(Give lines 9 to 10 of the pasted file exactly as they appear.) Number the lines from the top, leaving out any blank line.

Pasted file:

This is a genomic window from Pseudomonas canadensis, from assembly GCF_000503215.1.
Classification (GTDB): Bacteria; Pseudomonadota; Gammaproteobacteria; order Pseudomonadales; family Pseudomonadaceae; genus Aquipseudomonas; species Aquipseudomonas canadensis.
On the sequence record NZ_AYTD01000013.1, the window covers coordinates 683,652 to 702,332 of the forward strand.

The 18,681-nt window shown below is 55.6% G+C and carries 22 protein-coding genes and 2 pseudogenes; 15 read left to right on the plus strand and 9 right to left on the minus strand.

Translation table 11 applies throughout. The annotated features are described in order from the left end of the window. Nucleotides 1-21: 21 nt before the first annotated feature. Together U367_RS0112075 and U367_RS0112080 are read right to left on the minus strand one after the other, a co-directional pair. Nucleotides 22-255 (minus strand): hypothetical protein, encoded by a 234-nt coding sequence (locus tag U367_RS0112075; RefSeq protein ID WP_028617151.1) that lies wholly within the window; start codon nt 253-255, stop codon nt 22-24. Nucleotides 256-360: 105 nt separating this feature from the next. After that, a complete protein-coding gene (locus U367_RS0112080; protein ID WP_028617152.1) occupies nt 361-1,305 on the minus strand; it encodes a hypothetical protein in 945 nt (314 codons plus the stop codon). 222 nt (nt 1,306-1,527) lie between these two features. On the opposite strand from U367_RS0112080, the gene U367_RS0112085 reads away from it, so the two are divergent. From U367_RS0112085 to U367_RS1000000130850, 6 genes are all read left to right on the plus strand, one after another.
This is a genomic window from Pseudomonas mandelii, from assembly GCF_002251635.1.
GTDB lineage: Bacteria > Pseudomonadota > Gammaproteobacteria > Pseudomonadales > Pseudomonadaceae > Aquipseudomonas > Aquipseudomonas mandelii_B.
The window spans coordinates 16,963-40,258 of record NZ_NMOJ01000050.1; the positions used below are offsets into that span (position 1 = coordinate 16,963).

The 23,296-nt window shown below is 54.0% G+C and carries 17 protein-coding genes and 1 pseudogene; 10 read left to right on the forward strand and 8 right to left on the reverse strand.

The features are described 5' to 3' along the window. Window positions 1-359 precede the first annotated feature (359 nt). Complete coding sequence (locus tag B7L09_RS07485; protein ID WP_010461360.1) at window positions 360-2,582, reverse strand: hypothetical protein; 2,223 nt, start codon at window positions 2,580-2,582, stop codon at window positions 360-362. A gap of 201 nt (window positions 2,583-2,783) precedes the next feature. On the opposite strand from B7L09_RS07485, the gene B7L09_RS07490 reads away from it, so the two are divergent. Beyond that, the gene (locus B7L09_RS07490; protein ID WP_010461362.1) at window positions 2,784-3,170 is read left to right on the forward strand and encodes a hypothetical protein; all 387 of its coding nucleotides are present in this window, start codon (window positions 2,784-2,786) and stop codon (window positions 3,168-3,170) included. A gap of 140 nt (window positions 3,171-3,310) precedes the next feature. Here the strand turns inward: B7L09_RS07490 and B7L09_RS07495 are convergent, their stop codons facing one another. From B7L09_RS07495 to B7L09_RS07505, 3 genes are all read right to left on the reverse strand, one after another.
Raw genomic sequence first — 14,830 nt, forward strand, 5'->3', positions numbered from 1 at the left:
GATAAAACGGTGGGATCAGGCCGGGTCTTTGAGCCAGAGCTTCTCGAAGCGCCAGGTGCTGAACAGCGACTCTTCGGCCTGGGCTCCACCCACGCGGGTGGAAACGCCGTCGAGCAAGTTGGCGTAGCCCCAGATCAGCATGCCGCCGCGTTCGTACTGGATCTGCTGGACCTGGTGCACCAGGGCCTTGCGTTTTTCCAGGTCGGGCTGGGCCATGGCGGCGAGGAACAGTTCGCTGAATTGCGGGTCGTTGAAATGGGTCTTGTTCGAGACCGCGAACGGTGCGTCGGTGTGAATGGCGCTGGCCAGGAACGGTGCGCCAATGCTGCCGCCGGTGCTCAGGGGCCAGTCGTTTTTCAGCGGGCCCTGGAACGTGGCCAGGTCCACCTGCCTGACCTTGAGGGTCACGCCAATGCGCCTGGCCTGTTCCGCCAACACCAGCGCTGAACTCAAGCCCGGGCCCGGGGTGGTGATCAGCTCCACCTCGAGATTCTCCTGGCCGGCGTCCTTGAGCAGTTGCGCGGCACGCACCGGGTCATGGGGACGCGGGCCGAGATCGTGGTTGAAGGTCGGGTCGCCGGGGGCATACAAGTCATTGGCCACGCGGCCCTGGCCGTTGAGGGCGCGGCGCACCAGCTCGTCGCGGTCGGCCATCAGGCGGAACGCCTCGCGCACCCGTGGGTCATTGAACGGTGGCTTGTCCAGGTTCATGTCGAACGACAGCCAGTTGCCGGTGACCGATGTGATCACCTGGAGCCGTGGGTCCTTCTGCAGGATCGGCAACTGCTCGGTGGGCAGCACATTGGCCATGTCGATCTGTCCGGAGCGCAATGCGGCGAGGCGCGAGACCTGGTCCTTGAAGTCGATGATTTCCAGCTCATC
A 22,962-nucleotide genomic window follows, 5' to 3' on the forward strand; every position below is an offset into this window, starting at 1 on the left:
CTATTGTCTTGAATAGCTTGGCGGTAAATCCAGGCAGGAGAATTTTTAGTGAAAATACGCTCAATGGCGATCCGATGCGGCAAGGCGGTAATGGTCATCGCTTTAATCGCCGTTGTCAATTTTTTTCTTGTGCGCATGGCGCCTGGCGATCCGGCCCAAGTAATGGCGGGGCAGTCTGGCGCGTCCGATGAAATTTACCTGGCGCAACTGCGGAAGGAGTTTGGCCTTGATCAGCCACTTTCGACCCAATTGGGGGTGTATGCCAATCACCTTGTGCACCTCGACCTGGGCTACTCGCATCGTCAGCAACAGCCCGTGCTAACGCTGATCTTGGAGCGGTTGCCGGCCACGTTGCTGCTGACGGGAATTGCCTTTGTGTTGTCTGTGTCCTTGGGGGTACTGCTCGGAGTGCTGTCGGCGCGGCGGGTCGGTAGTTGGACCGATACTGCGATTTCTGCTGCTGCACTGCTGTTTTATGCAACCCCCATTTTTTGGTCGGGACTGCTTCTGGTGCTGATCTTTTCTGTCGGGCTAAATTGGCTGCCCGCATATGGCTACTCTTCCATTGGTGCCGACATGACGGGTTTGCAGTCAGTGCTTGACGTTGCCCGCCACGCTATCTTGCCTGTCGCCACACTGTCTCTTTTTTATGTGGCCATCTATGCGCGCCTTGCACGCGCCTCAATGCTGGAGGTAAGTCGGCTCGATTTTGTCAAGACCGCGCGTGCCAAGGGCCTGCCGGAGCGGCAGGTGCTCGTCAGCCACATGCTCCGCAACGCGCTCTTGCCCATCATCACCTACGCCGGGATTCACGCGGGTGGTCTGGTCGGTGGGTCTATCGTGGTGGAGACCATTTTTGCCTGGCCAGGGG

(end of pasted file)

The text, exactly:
The 23,296-nt window shown below is 54.0% G+C and carries 17 protein-coding genes and 1 pseudogene; 10 read left to right on the forward strand and 8 right to left on the reverse strand.

The features are described 5' to 3' along the window. Window positions 1-359 precede the first annotated feature (359 nt). Complete coding sequence (locus tag B7L09_RS07485; protein ID WP_010461360.1) at window positions 360-2,582, reverse strand: hypothetical protein; 2,223 nt, start codon at window positions 2,580-2,582, stop codon at window positions 360-362. A gap of 201 nt (window positions 2,583-2,783) precedes the next feature. On the opposite strand from B7L09_RS07485, the gene B7L09_RS07490 reads away from it, so the two are divergent. Beyond that, the gene (locus B7L09_RS07490; protein ID WP_010461362.1) at window positions 2,784-3,170 is read left to right on the forward strand and encodes a hypothetical protein; all 387 of its coding nucleotides are present in this window, start codon (window positions 2,784-2,786) and stop codon (window positions 3,168-3,170) included. A gap of 140 nt (window positions 3,171-3,310) precedes the next feature. Here the strand turns inward: B7L09_RS07490 and B7L09_RS07495 are convergent, their stop codons facing one another. From B7L09_RS07495 to B7L09_RS07505, 3 genes are all read right to left on the reverse strand, one after another.